Lessen follows the trend of companies cutting office space since the onset of the pandemic in early 2020, but the deal is a win for the central portion of the Loop, which has lost large tenants such as Bank of America and BMO Financial to new towers to the west along the Chicago River and in Fulton Market.

Chicago officials have hoped that the Google and JPMorgan commitments, as well as planned conversions of some office space to apartments, can revitalize the area on and around LaSalle.

The tower at 203 N. LaSalle is now almost 80% leased, according to Transwestern, which represents Japan-based property owner Sumitomo Corporation of Americas.

“We are working with our new landlord to design a dynamic, collaborative workspace that will be ready for move-in by Q1 of next year,” McKee said in the statement. “The building's large floor plates enable us to optimize our layout, allowing us to reduce our physical footprint while accommodating our existing Chicago employees with room for future growth.”

Deal Never Completed

Sumitomo, in late 2022, explored a potential sale of the tower, which it bought for about $117 million in 2014, but it never struck a deal amid a sluggish property sales market. At the time the building went up for sale, it had recently undergone a $22 million renovation to areas including the conference and fitness centers and tenant lounge, according to a JLL brochure.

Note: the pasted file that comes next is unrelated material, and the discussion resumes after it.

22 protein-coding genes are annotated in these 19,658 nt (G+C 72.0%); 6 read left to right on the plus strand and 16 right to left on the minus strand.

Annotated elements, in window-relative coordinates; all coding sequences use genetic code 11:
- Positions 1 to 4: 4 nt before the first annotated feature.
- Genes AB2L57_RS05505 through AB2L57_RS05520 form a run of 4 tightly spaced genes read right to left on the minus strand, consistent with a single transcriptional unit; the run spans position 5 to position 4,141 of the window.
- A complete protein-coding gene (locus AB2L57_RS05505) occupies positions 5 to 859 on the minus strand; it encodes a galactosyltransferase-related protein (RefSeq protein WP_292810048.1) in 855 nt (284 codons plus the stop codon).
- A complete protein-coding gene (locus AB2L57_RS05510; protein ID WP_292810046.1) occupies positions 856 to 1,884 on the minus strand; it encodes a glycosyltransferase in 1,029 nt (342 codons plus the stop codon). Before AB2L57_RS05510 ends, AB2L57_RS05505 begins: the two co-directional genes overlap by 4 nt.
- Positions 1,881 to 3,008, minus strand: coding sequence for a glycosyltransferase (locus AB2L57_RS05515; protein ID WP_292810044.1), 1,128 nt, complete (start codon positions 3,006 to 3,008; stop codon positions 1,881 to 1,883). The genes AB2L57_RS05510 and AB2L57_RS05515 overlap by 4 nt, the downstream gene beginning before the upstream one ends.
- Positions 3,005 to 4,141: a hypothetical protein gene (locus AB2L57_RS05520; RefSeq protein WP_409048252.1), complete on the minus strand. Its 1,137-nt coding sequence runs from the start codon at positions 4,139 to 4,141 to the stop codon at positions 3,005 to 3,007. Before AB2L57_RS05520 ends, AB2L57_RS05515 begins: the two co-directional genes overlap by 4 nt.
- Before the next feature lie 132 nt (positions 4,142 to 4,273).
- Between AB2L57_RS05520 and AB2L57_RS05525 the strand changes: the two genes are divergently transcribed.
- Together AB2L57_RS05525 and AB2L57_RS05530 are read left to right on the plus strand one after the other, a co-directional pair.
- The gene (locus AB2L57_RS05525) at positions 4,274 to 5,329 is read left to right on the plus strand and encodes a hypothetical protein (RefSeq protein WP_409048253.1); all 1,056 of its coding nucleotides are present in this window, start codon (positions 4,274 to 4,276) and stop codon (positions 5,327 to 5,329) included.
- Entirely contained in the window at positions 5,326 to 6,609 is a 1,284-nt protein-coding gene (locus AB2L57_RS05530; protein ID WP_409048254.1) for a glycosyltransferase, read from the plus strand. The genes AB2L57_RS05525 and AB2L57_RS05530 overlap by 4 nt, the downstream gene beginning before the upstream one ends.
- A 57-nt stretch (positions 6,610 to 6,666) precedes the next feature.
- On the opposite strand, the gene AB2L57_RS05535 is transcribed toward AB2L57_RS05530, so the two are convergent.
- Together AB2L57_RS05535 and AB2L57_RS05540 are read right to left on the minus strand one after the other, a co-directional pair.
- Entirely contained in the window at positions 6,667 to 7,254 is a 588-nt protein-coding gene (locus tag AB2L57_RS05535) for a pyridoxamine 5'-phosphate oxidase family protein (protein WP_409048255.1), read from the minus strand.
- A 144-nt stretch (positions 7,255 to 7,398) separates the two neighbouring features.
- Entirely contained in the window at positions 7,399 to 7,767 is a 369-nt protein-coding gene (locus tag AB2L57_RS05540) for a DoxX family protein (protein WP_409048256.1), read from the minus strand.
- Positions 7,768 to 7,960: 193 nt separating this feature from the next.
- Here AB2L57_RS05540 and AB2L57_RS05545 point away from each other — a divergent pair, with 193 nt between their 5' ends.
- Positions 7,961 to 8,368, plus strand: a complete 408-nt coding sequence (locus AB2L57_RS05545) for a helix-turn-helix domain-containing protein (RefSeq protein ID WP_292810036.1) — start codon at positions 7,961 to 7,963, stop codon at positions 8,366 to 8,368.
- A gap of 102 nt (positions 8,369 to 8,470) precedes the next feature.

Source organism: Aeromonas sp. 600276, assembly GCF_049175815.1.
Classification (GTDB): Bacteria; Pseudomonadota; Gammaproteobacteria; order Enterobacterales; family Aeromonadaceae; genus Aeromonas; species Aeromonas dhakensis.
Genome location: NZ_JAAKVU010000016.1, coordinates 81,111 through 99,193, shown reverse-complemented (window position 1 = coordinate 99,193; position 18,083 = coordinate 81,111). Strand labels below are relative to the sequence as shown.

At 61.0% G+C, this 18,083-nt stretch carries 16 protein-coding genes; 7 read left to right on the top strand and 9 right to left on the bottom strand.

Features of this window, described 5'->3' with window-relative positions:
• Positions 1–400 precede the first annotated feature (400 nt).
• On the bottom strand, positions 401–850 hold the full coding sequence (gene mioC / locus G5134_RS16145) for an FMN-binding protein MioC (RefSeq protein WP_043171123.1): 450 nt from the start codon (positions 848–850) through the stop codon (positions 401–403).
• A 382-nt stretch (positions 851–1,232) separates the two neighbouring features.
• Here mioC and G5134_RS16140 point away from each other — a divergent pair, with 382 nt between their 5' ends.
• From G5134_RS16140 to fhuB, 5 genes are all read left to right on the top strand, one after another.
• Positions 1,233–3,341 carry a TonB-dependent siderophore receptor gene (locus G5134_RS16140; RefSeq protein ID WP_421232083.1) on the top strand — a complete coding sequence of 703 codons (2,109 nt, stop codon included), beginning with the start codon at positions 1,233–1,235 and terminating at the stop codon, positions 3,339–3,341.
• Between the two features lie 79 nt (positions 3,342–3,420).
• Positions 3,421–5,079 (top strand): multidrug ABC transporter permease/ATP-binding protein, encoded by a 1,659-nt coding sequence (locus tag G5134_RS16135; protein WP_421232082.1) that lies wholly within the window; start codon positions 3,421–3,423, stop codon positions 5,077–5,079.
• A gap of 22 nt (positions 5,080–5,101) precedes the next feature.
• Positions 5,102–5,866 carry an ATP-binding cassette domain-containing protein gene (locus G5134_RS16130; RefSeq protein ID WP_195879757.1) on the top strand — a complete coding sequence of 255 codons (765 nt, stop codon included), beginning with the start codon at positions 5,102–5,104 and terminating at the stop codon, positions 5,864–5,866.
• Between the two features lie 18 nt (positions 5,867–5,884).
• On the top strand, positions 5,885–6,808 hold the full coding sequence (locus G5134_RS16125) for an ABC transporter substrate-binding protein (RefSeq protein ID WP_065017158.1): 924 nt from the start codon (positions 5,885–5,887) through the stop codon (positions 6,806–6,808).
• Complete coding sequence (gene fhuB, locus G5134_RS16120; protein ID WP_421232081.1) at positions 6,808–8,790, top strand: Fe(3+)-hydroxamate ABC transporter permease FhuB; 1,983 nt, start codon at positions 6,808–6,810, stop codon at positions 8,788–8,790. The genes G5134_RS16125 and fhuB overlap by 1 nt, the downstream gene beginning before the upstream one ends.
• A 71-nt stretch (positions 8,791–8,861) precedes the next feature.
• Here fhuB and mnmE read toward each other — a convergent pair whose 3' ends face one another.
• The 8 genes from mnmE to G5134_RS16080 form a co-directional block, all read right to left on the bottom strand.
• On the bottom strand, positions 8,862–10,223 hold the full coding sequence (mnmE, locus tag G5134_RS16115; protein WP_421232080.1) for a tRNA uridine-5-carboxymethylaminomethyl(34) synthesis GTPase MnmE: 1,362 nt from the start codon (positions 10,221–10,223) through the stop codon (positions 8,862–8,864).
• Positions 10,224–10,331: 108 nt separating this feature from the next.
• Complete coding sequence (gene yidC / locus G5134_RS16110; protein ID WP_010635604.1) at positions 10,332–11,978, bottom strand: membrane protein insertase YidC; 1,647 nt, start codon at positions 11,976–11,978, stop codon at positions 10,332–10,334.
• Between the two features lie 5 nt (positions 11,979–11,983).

“The Lessen team will enhance the already vibrant culture at the building. 203 N LaSalle is a Class A asset offering an incredible location, a full set of tenant amenities, and is debt free,” Sumitomo executive Takuma Sasako said in an emailed statement to CoStar News.

Like the Thompson Center across the street, 203 N. LaSalle is directly linked to nearly every Chicago Transit Authority train line and the underground Pedway.

“Lessen will add to the roster of exciting tenants recently committing to the Central Loop along with leading technology and financial services leaders,” JLL’s Brian Means, one of the brokers who represented the tenant, said in the statement. “Lessen will also benefit from an accessible transportation location for all employees and enjoy increased collaboration opportunities by consolidating to two large floor plates."